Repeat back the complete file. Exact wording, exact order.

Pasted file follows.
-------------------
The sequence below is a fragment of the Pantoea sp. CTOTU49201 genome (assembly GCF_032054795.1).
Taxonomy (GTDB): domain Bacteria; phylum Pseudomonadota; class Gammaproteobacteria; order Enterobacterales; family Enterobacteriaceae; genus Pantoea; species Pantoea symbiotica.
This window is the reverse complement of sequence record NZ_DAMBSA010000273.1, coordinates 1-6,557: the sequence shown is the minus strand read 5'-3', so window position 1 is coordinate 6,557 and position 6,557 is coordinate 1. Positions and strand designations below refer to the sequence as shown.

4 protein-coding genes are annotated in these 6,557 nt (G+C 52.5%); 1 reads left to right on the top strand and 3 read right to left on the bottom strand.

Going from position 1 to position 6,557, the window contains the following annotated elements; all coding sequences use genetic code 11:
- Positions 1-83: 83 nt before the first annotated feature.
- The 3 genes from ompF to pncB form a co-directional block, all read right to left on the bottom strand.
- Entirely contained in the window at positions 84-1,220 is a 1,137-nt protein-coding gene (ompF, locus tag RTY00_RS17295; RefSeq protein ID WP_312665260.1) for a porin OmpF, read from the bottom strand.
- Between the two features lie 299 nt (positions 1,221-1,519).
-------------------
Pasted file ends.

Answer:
The sequence below is a fragment of the Pantoea sp. CTOTU49201 genome (assembly GCF_032054795.1).
Taxonomy (GTDB): domain Bacteria; phylum Pseudomonadota; class Gammaproteobacteria; order Enterobacterales; family Enterobacteriaceae; genus Pantoea; species Pantoea symbiotica.
This window is the reverse complement of sequence record NZ_DAMBSA010000273.1, coordinates 1-6,557: the sequence shown is the minus strand read 5'-3', so window position 1 is coordinate 6,557 and position 6,557 is coordinate 1. Positions and strand designations below refer to the sequence as shown.

4 protein-coding genes are annotated in these 6,557 nt (G+C 52.5%); 1 reads left to right on the top strand and 3 read right to left on the bottom strand.

Going from position 1 to position 6,557, the window contains the following annotated elements; all coding sequences use genetic code 11:
- Positions 1-83: 83 nt before the first annotated feature.
- The 3 genes from ompF to pncB form a co-directional block, all read right to left on the bottom strand.
- Entirely contained in the window at positions 84-1,220 is a 1,137-nt protein-coding gene (ompF, locus tag RTY00_RS17295; RefSeq protein ID WP_312665260.1) for a porin OmpF, read from the bottom strand.
- Between the two features lie 299 nt (positions 1,221-1,519).